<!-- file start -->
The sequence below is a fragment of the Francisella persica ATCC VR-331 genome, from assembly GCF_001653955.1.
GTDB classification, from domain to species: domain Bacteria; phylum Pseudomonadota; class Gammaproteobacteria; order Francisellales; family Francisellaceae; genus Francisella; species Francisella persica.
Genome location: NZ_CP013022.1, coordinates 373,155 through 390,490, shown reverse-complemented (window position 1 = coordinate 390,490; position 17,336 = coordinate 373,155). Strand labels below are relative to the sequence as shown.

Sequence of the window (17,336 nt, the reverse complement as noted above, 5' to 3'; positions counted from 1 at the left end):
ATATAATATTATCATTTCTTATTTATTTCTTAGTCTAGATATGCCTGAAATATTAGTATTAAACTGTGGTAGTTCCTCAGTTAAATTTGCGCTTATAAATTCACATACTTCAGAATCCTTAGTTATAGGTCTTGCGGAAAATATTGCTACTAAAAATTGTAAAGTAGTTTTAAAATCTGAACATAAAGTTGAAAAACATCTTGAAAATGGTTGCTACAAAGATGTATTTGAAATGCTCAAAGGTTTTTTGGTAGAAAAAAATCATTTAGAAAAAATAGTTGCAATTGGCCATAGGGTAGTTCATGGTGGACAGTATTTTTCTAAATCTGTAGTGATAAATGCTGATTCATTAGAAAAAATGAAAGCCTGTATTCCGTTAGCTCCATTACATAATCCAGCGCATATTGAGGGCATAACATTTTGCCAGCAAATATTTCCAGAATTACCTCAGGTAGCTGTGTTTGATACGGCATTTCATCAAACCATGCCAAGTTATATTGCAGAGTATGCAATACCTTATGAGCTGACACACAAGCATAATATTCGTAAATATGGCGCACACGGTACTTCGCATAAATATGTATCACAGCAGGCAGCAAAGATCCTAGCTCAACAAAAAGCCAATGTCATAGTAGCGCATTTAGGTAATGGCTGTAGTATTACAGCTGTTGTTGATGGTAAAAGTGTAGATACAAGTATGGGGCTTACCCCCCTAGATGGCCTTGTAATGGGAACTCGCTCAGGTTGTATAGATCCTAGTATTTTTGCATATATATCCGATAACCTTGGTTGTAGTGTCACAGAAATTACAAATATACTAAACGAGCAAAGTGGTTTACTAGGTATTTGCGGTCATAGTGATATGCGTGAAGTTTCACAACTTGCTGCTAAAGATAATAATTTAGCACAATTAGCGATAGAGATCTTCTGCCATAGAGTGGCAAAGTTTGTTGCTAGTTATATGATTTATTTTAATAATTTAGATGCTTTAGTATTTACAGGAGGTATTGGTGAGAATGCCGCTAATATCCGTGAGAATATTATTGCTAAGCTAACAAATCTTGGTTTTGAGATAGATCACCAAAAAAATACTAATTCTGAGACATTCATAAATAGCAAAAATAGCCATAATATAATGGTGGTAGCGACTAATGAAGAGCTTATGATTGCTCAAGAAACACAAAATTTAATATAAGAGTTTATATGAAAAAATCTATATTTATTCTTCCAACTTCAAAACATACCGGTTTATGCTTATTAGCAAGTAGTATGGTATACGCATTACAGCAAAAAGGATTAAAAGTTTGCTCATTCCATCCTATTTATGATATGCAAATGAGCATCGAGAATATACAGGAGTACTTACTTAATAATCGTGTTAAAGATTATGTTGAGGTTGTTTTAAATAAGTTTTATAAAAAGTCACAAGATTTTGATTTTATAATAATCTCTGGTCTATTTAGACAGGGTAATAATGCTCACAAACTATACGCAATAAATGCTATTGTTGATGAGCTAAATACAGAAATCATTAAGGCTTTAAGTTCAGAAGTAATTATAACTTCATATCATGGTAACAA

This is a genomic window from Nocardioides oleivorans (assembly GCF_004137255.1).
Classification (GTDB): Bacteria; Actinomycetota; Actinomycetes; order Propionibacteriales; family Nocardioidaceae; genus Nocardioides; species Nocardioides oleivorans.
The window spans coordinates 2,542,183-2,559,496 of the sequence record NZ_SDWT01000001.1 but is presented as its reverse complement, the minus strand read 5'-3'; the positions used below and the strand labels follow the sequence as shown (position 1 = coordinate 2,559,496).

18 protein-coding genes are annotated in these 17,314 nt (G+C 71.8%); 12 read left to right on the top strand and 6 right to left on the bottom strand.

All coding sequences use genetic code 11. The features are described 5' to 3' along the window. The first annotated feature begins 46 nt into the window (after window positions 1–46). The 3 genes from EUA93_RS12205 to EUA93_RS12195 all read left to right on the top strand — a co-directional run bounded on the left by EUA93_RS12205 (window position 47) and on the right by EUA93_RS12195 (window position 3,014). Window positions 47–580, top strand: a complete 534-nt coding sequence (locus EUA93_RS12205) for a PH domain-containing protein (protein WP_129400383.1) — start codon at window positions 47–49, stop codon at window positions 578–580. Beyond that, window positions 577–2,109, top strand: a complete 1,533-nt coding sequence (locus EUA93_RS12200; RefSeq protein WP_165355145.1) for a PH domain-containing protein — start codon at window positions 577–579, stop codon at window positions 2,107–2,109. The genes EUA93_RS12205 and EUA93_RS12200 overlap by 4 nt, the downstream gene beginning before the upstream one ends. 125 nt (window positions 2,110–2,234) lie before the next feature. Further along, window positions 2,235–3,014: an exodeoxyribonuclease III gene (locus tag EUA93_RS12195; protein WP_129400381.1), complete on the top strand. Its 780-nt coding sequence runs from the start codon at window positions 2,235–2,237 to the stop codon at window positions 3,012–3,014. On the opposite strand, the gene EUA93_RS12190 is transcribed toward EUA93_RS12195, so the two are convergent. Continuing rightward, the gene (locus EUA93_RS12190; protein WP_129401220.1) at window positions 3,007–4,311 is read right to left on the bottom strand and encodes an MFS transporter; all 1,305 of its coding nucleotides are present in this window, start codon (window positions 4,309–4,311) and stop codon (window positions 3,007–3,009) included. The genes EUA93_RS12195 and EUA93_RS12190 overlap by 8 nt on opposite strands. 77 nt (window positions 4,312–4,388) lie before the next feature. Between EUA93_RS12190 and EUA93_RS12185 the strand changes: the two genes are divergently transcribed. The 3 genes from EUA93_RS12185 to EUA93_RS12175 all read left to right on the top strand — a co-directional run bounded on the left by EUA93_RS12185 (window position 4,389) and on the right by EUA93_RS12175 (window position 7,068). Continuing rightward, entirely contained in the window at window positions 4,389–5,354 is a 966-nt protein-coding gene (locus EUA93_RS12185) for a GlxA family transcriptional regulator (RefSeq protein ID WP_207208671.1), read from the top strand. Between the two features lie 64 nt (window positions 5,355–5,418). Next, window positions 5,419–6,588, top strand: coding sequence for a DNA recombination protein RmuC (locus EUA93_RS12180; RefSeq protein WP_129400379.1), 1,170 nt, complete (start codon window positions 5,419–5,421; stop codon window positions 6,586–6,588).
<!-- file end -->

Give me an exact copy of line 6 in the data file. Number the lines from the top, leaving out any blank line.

This is a genomic window from Nocardioides oleivorans (assembly GCF_004137255.1).